13
Jun
2015
0

CEO Decision Making

I discussed how I analyze companies based on a certain analytical framework in this previous post. Today, I want to complement that analytical framework with a CEO heuristics I always use when interacting with the CEO of a company we are contemplating investing in at R66.

Namely, how does the CEO process information and how does he drive to decisions. There is obviously much more detail that comes into play when assessing a C-level executive.  This framework I use early on in my evaluation process to gauge the type of person I am dealing with.
The framework could not be more simple.

Grounded vs Ungrounded: On the one hand there are CEOs that ground their assumptions and their thinking prior to acting a decision.  This grounding happens via analyzing and understanding facts and via creating an environment that elicits, values and takes into account feedback from colleagues, consultants, peers, mentors, clients and board members. On the other hand there are CEOs that do not care much for facts or listening to others.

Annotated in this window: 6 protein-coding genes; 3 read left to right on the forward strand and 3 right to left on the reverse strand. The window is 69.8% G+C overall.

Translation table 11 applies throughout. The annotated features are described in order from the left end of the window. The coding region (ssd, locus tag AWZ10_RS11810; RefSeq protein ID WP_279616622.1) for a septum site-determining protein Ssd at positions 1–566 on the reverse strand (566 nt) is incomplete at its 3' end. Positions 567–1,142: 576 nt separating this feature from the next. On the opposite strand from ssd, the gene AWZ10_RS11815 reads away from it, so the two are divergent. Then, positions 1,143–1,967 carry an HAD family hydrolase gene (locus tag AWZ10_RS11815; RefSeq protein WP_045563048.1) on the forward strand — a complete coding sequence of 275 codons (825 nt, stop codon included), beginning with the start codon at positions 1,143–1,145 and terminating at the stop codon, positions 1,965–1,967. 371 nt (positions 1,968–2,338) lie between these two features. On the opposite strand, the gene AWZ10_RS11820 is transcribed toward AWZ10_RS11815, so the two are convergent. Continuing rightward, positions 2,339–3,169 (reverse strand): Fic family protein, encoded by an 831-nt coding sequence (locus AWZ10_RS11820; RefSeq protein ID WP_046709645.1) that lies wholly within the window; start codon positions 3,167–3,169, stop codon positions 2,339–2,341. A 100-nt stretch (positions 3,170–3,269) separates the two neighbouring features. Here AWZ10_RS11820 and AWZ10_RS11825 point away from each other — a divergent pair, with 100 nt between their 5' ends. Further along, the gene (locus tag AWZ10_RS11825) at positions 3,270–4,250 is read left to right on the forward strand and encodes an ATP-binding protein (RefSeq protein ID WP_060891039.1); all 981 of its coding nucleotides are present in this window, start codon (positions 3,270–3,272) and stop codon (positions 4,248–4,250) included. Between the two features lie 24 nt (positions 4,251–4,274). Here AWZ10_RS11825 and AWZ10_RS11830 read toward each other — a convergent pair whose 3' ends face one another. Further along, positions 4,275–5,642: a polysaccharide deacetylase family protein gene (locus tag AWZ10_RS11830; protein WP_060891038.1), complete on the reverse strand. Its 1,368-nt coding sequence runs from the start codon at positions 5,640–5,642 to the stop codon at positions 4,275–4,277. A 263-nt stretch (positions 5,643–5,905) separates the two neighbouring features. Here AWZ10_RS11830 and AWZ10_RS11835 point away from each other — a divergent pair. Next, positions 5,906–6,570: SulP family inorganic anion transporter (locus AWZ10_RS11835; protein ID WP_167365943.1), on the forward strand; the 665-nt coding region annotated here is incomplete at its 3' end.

Consensus vs Conviction: Certain CEOs are inhabited by an internal conviction about their business, the vision, the path. That conviction drives what they do, how they decide, what they decide and where they lead the company. Others rule by consensus by deferring too much to third parties convictions and trying to reach a middle ground.

Needless to say I seek CEOs with strong convictions and a grounded mind. These CEOs deliver the best outcomes obviously. I can work with CEOs that prefer consensus and are grounded as long as they are well surrounded. The results they deliver may not be as optimal but the play is safe.

I shy away from “ungrounded”. Everyone should. Someone told me long ago “You are entitled to your opinion but you are not entitled to the facts”. If a CEO disregards the facts, twists them and becomes ungrounded, bad things happen fast.  I am unsure which is worse actually, ungrounded with consensus or ungrounded with conviction.  An effective leader with conviction that leads along the wrong path will be a disaster to any company.  So will an ineffective leader mind you.

My two cents when dealing with a CEO: Try to figure out early on in the relationship how he/she processes information, interacts with others and what inner fire drives them.

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